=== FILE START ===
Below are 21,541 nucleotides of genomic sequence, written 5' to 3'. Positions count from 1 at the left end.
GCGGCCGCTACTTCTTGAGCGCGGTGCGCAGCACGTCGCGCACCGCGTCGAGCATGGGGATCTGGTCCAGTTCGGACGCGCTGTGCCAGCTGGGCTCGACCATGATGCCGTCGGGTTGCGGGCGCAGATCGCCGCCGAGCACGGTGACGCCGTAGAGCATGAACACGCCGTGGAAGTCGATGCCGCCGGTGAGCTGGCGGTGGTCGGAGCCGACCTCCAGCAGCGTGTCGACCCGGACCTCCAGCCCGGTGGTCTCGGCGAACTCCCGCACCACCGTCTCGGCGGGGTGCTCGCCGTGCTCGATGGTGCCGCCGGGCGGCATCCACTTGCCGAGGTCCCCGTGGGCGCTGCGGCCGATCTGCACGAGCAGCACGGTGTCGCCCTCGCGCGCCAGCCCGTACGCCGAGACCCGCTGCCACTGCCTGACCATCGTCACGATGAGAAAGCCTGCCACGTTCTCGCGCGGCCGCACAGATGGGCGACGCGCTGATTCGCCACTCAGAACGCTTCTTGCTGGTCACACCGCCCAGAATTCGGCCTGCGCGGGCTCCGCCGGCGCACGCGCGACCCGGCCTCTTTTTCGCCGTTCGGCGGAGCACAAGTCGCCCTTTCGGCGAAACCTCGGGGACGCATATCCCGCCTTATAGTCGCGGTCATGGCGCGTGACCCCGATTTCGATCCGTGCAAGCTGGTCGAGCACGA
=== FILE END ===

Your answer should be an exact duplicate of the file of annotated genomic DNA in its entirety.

Below are 21,541 nucleotides of genomic sequence, written 5' to 3'. Positions count from 1 at the left end.
GCGGCCGCTACTTCTTGAGCGCGGTGCGCAGCACGTCGCGCACCGCGTCGAGCATGGGGATCTGGTCCAGTTCGGACGCGCTGTGCCAGCTGGGCTCGACCATGATGCCGTCGGGTTGCGGGCGCAGATCGCCGCCGAGCACGGTGACGCCGTAGAGCATGAACACGCCGTGGAAGTCGATGCCGCCGGTGAGCTGGCGGTGGTCGGAGCCGACCTCCAGCAGCGTGTCGACCCGGACCTCCAGCCCGGTGGTCTCGGCGAACTCCCGCACCACCGTCTCGGCGGGGTGCTCGCCGTGCTCGATGGTGCCGCCGGGCGGCATCCACTTGCCGAGGTCCCCGTGGGCGCTGCGGCCGATCTGCACGAGCAGCACGGTGTCGCCCTCGCGCGCCAGCCCGTACGCCGAGACCCGCTGCCACTGCCTGACCATCGTCACGATGAGAAAGCCTGCCACGTTCTCGCGCGGCCGCACAGATGGGCGACGCGCTGATTCGCCACTCAGAACGCTTCTTGCTGGTCACACCGCCCAGAATTCGGCCTGCGCGGGCTCCGCCGGCGCACGCGCGACCCGGCCTCTTTTTCGCCGTTCGGCGGAGCACAAGTCGCCCTTTCGGCGAAACCTCGGGGACGCATATCCCGCCTTATAGTCGCGGTCATGGCGCGTGACCCCGATTTCGATCCGTGCAAGCTGGTCGAGCACGA